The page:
This week's diversion is the picturesque town of Cooperstown, New York.
That's Cooper's Town - home to writer James Fenimore Cooper and a lake he called "Glimmerglass". It's a place of rolling farmland, 4H fairs and, of course, a place synonymous with our national pastime.
Opened on June 12, 1939, the National Baseball Hall of Fame and Museum draws fans from around the world to Cooperstown to see the shrines honoring generations of great players. It has become the definitive repository of baseball artifacts and the stories they inspired.
New to the hall, The Great Home Run Chase traces the history of the home run craze. From Babe Ruth's record setting blasts in the 1920s to the recent record shattering seasons of Mark McGwire and Sammy Sosa, the exhibit contains the bats and balls that set the records as well as historic photos, film footage and narratives from the game's great home run chases.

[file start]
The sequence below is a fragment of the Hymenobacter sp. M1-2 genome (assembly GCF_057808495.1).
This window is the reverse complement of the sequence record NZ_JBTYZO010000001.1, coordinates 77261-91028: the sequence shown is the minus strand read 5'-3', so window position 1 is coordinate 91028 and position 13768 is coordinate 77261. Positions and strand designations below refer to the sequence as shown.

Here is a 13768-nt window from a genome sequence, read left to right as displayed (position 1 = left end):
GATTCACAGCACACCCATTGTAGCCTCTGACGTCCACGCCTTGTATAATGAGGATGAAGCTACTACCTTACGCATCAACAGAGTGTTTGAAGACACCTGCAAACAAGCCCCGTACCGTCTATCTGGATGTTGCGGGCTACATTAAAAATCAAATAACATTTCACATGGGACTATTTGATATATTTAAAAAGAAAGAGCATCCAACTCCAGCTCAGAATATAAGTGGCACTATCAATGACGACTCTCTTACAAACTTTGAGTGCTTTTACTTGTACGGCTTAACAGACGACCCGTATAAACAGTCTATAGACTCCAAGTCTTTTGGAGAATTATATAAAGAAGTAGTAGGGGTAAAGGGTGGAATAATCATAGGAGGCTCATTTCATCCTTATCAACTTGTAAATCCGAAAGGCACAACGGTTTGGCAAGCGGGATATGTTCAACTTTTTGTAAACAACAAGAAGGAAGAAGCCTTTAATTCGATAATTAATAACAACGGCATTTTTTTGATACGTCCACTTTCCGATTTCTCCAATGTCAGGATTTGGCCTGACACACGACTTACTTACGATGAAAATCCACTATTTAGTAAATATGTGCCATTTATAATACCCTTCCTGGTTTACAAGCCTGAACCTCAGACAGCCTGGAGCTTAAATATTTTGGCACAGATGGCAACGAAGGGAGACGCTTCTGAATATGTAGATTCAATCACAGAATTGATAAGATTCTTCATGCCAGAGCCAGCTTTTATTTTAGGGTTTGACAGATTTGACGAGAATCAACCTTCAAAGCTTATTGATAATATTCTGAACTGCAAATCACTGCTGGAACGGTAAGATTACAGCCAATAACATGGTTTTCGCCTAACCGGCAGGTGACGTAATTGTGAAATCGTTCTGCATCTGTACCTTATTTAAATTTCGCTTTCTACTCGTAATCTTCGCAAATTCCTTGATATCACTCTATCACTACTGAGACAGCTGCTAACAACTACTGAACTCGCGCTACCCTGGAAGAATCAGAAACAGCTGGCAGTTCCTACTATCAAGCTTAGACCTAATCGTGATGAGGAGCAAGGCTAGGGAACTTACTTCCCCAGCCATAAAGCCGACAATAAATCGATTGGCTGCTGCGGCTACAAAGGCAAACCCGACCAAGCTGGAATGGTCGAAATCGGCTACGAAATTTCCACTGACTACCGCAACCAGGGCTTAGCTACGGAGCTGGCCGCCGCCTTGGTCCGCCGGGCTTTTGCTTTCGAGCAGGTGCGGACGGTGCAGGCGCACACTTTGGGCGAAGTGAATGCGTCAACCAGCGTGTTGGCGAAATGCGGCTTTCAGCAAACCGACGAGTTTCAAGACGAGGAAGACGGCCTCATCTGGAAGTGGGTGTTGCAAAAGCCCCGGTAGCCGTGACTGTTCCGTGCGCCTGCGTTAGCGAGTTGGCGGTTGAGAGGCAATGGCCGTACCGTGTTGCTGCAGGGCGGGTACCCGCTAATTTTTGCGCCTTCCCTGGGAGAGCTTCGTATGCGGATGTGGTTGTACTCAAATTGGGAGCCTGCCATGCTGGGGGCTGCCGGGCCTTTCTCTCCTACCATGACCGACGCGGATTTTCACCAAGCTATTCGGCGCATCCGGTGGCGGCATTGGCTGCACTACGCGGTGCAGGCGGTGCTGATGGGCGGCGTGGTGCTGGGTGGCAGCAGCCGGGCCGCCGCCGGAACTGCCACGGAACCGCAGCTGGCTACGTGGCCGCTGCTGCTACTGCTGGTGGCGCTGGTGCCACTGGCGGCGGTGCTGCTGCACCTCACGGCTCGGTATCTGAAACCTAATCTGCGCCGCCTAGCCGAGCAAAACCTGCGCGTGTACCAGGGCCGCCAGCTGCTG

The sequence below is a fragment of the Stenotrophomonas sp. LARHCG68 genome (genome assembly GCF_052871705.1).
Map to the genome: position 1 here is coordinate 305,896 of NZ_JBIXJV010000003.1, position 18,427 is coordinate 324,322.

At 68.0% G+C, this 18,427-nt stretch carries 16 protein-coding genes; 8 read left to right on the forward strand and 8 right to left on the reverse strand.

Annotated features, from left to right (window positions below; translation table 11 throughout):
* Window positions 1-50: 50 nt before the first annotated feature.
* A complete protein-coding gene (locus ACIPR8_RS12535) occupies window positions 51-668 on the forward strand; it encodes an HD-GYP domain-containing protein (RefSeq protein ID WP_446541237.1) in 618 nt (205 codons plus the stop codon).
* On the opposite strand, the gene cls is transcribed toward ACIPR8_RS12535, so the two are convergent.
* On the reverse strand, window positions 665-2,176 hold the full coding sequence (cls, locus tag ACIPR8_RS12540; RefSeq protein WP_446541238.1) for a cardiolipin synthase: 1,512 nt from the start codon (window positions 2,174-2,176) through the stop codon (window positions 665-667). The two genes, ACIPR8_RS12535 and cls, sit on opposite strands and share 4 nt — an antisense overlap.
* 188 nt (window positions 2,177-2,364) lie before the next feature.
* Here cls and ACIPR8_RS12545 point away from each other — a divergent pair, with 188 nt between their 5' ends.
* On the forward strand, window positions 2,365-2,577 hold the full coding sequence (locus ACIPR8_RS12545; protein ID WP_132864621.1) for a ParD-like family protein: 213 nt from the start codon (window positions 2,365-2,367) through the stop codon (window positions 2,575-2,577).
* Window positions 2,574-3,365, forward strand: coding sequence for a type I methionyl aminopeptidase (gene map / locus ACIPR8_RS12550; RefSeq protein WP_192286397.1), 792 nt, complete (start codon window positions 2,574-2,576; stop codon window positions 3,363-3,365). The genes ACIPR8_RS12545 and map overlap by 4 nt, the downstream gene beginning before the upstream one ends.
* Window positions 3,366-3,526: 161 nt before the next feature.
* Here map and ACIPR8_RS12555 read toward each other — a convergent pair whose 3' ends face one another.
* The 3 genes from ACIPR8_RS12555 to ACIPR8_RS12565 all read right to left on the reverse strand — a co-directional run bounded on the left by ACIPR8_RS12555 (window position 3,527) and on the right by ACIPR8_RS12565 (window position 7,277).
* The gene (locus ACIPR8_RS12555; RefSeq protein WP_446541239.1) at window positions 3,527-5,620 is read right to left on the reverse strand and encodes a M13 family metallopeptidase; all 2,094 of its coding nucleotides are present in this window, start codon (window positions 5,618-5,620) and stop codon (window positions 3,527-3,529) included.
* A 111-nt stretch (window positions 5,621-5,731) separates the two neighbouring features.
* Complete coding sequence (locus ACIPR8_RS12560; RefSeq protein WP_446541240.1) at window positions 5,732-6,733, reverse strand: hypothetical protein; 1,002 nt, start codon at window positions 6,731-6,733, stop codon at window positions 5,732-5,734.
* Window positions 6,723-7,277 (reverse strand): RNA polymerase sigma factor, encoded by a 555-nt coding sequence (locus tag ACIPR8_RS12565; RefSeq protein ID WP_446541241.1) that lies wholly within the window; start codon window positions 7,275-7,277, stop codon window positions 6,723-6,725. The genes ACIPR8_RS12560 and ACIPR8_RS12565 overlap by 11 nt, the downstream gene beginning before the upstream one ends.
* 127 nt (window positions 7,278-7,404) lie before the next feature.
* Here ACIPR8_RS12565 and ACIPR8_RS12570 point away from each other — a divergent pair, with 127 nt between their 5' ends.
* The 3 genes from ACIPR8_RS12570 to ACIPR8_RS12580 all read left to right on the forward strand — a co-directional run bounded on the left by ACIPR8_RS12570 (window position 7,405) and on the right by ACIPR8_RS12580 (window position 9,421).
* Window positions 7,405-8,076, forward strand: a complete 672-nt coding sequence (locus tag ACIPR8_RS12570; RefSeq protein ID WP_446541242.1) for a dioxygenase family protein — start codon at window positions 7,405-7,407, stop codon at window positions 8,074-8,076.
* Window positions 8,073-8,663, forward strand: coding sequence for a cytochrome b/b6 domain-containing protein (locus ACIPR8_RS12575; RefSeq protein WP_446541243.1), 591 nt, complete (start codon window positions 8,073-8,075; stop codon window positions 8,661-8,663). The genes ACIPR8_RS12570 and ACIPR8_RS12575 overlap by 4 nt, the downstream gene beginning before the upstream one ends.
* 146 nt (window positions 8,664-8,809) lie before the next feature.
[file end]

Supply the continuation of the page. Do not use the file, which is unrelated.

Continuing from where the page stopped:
Every summer, Cooperstown hosts a Hall of Fame Weekend. The celebration includes a Hall of Fame Game, autograph sessions with former players and an induction ceremony to honor a new crop of players elected into the Hall.
Along with the inductees, the Hall of Fame honors the late Charles Schulz, the creator of the Peanuts cartoon, with a special exhibit. Titled You're in the Hall of Fame, Charlie Brown!, the exhibit contains familiar scenes such as Charlie Brown tossed out of his clothes by a ball hit back to the mound and Snoopy as the fiery and unintelligible baseball manager.
"I could draw baseball strips every day," Schulz once said. Some of his original drawings are on exhibit at the hall, just around the corner from the 249 Hall of Famers enshrined in the main gallery.
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